Avalere Health Responds to my Response
Last week, Avalere Health issued a report in which they claimed that the total number of new Medicaid enrollees due to the ACA only come to between 1.1 million and 1.8 million people. I took a look at their study and found what I felt were some significant gaps in their methodology.
I contacted Avalere and asked them to take a look at my own analysis. Caroline Pearson from Avalere got back to me today via Twitter with the following responses (so far):
Regarding my "apples-to-oranges" comparison statement (ie, that my 7.5M number includes both "newly eligible due to the ACA" as well as "woodworkers", while their 1.8M high-end only includes "newly eligible due to the ACA"), she states:
Contrary to your recent post, our analysis does include woodwork AND new eligibles; excludes baseline churn & redetermin.
From their explanation of their methodology, their "excluding baseline churn and redterminations" (ie, the normal new Medicaid enrollees and renewals you'd expect prior to the ACA) was evident. For the "includes woodwork" part, I think what she's referring to here is the part which states (for their "upper-bound" number):
Lastly, we added all assessments/determinations for Medicaid and CHIP by exchanges, effectively assuming all determinations made by healthcare.gov result in a determination for a newly-enrolled individual.
It sounds like she's saying that 1.8 Million includes "woodwork" enrollees while 1.1 Million would be without "woodwork" enrollees. If I misunderstood this earlier, I apologize for the misread, and instead of comparing my 3.7 million "expansion only" number against 1.8 million (their "upper bound" number), I should be comparing my 3.7 million against their 1.1 million (their "lower bound" figure)...which I did mention as a possible alternative range.
Regarding the "seasonal variation" factor, Ms. Pearson states:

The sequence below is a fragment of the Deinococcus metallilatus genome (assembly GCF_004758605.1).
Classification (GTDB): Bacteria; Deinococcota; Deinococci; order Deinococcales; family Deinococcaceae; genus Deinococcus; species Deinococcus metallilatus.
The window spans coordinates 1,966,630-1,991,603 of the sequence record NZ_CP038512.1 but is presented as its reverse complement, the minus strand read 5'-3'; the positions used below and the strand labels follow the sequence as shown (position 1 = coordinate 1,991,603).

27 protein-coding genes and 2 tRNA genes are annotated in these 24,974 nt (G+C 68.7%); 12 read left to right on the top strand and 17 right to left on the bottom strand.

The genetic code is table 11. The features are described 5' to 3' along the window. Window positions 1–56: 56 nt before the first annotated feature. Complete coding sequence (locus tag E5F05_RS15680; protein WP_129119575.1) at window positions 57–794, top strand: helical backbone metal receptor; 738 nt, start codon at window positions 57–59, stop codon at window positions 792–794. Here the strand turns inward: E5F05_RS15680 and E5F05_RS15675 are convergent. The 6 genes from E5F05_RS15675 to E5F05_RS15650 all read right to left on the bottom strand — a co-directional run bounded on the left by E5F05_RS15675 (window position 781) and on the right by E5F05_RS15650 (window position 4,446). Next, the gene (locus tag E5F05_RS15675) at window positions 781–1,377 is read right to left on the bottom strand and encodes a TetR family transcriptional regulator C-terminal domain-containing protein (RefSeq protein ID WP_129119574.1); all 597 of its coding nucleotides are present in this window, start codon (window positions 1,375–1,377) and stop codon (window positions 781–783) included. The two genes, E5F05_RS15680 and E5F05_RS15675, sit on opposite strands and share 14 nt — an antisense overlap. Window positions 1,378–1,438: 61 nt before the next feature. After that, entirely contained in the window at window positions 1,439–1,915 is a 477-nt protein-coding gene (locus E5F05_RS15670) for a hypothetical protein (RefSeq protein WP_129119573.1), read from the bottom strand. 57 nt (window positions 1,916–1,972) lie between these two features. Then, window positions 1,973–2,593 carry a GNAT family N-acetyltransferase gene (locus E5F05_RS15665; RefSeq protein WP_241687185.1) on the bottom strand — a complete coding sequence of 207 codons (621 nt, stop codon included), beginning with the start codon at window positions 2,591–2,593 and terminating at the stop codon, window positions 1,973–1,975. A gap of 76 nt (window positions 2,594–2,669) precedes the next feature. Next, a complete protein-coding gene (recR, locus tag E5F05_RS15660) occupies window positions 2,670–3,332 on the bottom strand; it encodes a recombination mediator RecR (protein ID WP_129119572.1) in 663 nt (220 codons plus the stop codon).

We know there is seasonal variation in application rates, but we believe it varies by state based on a variety of factors.
Good to know...but they didn't mention anything about seasonal variations in their report, even in the footnotes. They simply stated that they compared Oct - Dec 2013 against July - Sept. of 2013 without mentioning anything about seasonal variations. I guess her point here is that Avalere believes that these variations mostly cancel each other out, making the sequential-quarter issue a non-factor. If so, fine...but they didn't mention this, and the woman from CMS did say it's a factor (though not how much of one), which is why I brought it up. As I stated, in my analysis: "I have no idea whether either of these are a factor, but they're both worth looking into."
Finally, Ms. Pearson pointed out an issue with my own analysis:
Major prob with your method is not separating baseline churn from woodwork. New ppl enroll in Mcaid every month absent ACA.
Ouch. Point taken. Here, she isn't referring to Medicaid renewals (which neither of us includes), nor is she referring to Medicaid expansion (ie, those who were not legally eligible prior to the ACA but are now), nor is she even referring to the so-called woodworkers (ie, people who were previously eligible before the exchanges launched but who never enrolled in Medicaid for a variety of reasons). She's talking about people who simply lose their jobs (or otherwise find themselves in a situation where they qualify for Medicaid)...and enroll, as you would normally expect prior to the ACA. This is known as the "baseline churn" she refers to and is a difficult number to pin down, since it's constantly ebbing and flowing as people move onto and off of Medicaid. Supposedly they've accounted for this, while I clearly haven't.
So, that leaves me with one strike against me, but still leaves several questions for Avalere from my post last week:
- The seasonal factor discussed above is still an unknown
- The 984,000 "mass-transfers" from existing (non-Medicaid) programs (the biggest difference)
- The "households vs. individuals" factor (around 224,000 people)
- The new data added since the end of December
So, in all, there's still a good 1.2 million+ difference between our figures...mostly because Avalere isn't including anyone who was transferred into Medicaid from an existing state-level program such as LIHP in California, Commonwealth Care in Massachusetts and so on. Now, you can certainly argue that these people shouldn't be counted as "not being previously insured", but you have to count them as "enrolled in Medicaid due to the ACA" since the ACA is the very law which allowed them to be transferred into Medicaid in the first place.
As for the new data since December, Avalere has already stated that their data only ran through the end of 2013, so there's some amount of additional new Medicaid enrollees who have come in in the 5 weeks since that time not included in their analysis.
I'll post another update if Ms. Pearson gets back to me about these factors or any other items that I may have missed.